Petty’s use of formal innovation in order to deepen engagement and understanding is particularly clear in Part II, a section of the book about a girl named Alice’s final year of high school. Alice has been the subject of rumors and a series of stories. She was the drunk girl passed out in the back of a car after a “legendary party” thrown by the lacrosse team. She attempts to make sense of what her life has become since that night—who she is and what she wants and who she can trust. This section of the book made my heart sink into my stomach. I felt a familiar rush of fear and shame and resignation as I read, in draft after draft of Alice’s college application essay, evidence of her teacher and mentor coaching her—gently nudging her—away from an honest reckoning with assault and trauma and her own agency, in order to help Alice craft a flat, dead-eyed but appropriately cheerful description of a lesson Alice’s mother once taught her about the importance of nice shoes, and how the right pair of shoes will help a young woman stand eye-to-eye with men. (You have to read the book to see how brilliantly Petty handles the essay-drafting and teacher-feedback developments.) We watch, at the speed of essay-writing and -revising, as Alice’s teacher tells her indirectly that some stories are not to be told. We see the real and devastating limits of certain brands of feel-good feminism, and we see Alice, alone, struggling to articulate something crucial—something that might save her life—falling on closed ears, no matter how sympathetic and supportive they may strive to be. I read all this and thought of Chris Kraus writing, “Who gets to speak and why […] is the only question.” I thought about the fact that Alice suffers from a kind of deficit in reality in True Story—and how that deficit in being real, being seen, being heard is very much tied to her ability to claim language and use it to express herself. It is more than telling that as the rumors of what happened to Alice circulate and recirculate, no one other than her best friend even knows her name. She is just “the girl in the backseat.”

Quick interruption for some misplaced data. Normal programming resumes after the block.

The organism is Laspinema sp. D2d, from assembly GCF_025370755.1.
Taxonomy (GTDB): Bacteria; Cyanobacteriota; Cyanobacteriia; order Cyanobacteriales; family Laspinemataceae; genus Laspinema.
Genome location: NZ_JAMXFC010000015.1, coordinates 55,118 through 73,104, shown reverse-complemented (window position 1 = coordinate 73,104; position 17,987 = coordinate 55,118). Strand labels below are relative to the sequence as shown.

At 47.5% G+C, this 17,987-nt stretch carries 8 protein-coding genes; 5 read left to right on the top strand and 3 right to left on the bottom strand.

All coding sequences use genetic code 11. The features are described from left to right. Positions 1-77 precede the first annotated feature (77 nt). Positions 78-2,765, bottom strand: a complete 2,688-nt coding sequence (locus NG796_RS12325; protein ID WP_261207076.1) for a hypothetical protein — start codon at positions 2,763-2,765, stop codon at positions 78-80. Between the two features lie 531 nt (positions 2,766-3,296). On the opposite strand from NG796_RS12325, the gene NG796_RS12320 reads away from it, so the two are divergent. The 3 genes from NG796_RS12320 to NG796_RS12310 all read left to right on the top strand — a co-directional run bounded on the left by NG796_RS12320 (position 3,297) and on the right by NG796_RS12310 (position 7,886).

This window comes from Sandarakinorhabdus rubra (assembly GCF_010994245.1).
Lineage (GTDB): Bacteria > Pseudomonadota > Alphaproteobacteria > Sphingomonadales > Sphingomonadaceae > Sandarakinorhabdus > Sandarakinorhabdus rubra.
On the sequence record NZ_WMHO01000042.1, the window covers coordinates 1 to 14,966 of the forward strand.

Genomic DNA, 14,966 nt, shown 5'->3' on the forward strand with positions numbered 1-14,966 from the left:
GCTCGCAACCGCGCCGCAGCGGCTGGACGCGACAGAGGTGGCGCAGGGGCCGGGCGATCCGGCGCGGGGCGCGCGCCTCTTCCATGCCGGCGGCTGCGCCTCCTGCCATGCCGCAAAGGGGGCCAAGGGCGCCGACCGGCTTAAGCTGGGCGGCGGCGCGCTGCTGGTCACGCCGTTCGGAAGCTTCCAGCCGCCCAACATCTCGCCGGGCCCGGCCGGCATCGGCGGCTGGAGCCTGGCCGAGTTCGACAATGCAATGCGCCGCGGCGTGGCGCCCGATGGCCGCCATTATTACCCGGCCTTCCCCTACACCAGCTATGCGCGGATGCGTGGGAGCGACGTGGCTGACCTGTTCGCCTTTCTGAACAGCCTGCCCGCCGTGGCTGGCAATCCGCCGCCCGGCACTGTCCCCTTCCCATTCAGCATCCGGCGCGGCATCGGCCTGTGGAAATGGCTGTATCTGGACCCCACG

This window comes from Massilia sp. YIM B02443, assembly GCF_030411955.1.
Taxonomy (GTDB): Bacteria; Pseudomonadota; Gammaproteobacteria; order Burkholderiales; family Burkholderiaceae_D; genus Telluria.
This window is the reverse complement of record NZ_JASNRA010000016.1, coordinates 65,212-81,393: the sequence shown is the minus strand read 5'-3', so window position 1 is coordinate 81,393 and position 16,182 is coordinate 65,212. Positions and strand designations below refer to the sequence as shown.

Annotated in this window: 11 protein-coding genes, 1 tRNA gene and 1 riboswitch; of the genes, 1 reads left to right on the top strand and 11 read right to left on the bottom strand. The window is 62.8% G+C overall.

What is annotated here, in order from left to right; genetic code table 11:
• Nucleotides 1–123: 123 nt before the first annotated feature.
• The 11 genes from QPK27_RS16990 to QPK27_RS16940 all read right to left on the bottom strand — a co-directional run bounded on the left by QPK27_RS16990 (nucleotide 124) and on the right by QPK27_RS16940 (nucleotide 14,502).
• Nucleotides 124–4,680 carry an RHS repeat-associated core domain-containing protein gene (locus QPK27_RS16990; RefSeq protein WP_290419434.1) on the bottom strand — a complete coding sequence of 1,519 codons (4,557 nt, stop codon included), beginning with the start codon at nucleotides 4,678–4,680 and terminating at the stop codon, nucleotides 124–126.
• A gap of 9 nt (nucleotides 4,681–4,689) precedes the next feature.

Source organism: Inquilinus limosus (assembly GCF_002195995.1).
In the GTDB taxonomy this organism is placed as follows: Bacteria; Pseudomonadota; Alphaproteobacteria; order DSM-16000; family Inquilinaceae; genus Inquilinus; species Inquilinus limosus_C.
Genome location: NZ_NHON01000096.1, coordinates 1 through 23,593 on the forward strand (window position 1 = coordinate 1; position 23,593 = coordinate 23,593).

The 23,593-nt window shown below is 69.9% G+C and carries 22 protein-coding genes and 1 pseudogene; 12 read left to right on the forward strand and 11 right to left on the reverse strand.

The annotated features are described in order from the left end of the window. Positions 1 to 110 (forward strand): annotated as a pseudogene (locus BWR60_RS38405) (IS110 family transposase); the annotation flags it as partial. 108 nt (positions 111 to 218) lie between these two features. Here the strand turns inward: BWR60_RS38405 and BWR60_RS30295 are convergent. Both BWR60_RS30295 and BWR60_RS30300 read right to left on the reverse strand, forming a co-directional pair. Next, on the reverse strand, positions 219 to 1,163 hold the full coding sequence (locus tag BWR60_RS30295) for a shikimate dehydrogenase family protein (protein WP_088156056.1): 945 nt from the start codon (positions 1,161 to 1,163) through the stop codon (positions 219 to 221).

At this point in my reading I had to put the book down for a moment. I remembered being Alice. I was overwhelmed by some particularly sharp, painful reminders that to a certain extent, I will always have to be Alice. Not to myself (though being taken to be an Alice certainly affects my relationship to myself), but to others, some others. Anyone who is not supposed to tell stories is treated as an Alice, at some point, regardless of what stories and the act of telling are taken to be. Some get it all the time and in different ways, in different registers; some get it only occasionally. But we get it—we all get it. I think it never stops being sharp and pointy, capable of doing real damage. I am thankful that True Story does not shy away from this uncomfortable fact.